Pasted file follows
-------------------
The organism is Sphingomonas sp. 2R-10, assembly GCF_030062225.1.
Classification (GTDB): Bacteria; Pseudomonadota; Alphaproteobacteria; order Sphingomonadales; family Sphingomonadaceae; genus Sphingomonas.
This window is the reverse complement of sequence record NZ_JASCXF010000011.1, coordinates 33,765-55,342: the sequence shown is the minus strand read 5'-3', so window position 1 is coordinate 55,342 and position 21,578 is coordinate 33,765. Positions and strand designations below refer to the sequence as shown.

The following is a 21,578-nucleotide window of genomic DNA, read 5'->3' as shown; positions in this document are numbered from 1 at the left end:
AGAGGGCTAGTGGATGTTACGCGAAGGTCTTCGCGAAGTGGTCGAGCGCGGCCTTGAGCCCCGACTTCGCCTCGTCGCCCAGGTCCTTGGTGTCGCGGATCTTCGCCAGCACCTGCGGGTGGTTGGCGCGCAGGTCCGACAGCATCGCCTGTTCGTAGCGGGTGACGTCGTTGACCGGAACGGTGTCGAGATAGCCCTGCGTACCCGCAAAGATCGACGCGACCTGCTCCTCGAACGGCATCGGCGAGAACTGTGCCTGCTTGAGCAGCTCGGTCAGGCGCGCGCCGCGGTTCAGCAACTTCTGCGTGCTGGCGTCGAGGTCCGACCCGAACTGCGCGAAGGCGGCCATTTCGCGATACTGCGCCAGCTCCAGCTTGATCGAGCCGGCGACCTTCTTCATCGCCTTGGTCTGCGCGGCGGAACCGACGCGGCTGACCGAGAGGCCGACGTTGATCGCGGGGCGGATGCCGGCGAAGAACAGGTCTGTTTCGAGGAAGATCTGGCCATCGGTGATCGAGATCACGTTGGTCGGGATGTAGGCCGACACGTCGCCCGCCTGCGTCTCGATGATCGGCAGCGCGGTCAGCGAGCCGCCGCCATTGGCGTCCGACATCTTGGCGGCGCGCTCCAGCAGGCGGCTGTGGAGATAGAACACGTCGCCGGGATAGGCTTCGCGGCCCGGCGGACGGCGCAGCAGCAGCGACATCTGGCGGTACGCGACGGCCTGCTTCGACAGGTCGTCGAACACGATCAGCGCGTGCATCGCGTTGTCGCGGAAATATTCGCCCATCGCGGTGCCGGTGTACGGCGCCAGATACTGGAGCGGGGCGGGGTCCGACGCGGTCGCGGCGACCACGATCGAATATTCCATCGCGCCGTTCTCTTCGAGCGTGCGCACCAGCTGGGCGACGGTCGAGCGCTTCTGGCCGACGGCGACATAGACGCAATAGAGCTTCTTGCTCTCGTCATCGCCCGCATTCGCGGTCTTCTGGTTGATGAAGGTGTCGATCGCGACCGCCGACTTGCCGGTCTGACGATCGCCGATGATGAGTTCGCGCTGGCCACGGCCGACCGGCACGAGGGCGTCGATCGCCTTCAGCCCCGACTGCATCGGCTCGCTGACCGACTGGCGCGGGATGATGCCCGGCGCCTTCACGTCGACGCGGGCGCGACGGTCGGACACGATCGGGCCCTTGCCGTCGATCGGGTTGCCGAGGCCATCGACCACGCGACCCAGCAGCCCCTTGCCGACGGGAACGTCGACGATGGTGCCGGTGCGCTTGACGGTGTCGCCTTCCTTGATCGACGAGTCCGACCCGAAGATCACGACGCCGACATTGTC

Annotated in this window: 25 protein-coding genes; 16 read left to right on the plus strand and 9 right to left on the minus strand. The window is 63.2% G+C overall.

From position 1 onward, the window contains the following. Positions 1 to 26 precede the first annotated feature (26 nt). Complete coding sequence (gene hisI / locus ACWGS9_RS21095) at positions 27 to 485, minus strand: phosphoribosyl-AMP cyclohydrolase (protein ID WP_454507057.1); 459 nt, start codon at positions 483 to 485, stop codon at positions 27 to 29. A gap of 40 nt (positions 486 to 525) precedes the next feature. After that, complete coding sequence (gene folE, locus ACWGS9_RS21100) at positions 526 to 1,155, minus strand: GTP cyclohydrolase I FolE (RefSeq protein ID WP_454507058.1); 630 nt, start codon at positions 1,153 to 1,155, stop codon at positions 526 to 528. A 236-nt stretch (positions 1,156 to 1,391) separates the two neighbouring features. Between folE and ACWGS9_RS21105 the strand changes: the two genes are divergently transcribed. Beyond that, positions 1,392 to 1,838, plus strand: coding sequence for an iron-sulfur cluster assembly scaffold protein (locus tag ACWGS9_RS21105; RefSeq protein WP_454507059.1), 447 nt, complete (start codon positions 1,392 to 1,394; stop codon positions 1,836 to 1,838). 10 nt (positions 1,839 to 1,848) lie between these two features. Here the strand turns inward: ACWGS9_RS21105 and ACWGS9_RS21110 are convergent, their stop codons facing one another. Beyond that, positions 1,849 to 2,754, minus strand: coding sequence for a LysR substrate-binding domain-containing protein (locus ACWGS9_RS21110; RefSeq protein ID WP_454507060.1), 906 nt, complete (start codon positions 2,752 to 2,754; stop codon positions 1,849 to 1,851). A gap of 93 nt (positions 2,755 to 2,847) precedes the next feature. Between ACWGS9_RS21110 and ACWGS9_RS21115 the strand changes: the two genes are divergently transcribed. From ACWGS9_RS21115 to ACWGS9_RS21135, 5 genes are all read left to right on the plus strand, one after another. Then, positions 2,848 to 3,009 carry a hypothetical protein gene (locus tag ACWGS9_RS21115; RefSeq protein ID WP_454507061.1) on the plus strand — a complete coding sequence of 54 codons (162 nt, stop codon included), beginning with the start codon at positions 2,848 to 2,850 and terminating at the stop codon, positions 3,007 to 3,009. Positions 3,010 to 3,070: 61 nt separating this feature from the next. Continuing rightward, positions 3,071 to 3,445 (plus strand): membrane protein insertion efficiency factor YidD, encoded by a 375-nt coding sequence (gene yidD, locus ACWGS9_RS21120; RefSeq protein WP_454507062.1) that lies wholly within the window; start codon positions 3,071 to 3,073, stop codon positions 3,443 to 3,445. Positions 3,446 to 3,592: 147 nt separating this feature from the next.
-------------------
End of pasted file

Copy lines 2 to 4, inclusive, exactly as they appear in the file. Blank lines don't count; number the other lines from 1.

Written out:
Classification (GTDB): Bacteria; Pseudomonadota; Alphaproteobacteria; order Sphingomonadales; family Sphingomonadaceae; genus Sphingomonas.
This window is the reverse complement of sequence record NZ_JASCXF010000011.1, coordinates 33,765-55,342: the sequence shown is the minus strand read 5'-3', so window position 1 is coordinate 55,342 and position 21,578 is coordinate 33,765. Positions and strand designations below refer to the sequence as shown.

The following is a 21,578-nucleotide window of genomic DNA, read 5'->3' as shown; positions in this document are numbered from 1 at the left end: